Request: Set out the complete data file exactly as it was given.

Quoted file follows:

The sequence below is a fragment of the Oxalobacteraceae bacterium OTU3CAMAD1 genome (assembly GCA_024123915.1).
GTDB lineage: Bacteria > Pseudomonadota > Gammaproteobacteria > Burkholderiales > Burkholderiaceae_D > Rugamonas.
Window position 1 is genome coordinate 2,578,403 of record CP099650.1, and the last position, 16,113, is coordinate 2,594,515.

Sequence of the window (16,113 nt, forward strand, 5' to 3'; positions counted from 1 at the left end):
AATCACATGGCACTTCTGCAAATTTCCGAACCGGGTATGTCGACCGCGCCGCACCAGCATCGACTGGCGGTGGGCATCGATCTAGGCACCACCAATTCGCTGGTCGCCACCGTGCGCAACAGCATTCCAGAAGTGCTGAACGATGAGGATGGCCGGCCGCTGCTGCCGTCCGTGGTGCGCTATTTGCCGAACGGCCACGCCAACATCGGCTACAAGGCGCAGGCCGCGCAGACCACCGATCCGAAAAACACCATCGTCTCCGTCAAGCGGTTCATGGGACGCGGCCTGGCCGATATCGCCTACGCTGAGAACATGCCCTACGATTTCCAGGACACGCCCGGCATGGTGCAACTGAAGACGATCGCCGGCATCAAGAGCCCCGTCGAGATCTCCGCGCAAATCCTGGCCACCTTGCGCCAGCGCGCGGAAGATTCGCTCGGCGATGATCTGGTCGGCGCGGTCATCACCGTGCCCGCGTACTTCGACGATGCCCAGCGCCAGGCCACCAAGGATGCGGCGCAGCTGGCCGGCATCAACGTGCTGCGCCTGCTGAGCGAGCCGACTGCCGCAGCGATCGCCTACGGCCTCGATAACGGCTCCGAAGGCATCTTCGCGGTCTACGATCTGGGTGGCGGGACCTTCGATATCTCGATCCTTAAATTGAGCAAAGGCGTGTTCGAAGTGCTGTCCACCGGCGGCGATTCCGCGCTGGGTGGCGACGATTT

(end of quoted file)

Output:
The sequence below is a fragment of the Oxalobacteraceae bacterium OTU3CAMAD1 genome (assembly GCA_024123915.1).
GTDB lineage: Bacteria > Pseudomonadota > Gammaproteobacteria > Burkholderiales > Burkholderiaceae_D > Rugamonas.
Window position 1 is genome coordinate 2,578,403 of record CP099650.1, and the last position, 16,113, is coordinate 2,594,515.

Sequence of the window (16,113 nt, forward strand, 5' to 3'; positions counted from 1 at the left end):
AATCACATGGCACTTCTGCAAATTTCCGAACCGGGTATGTCGACCGCGCCGCACCAGCATCGACTGGCGGTGGGCATCGATCTAGGCACCACCAATTCGCTGGTCGCCACCGTGCGCAACAGCATTCCAGAAGTGCTGAACGATGAGGATGGCCGGCCGCTGCTGCCGTCCGTGGTGCGCTATTTGCCGAACGGCCACGCCAACATCGGCTACAAGGCGCAGGCCGCGCAGACCACCGATCCGAAAAACACCATCGTCTCCGTCAAGCGGTTCATGGGACGCGGCCTGGCCGATATCGCCTACGCTGAGAACATGCCCTACGATTTCCAGGACACGCCCGGCATGGTGCAACTGAAGACGATCGCCGGCATCAAGAGCCCCGTCGAGATCTCCGCGCAAATCCTGGCCACCTTGCGCCAGCGCGCGGAAGATTCGCTCGGCGATGATCTGGTCGGCGCGGTCATCACCGTGCCCGCGTACTTCGACGATGCCCAGCGCCAGGCCACCAAGGATGCGGCGCAGCTGGCCGGCATCAACGTGCTGCGCCTGCTGAGCGAGCCGACTGCCGCAGCGATCGCCTACGGCCTCGATAACGGCTCCGAAGGCATCTTCGCGGTCTACGATCTGGGTGGCGGGACCTTCGATATCTCGATCCTTAAATTGAGCAAAGGCGTGTTCGAAGTGCTGTCCACCGGCGGCGATTCCGCGCTGGGTGGCGACGATTT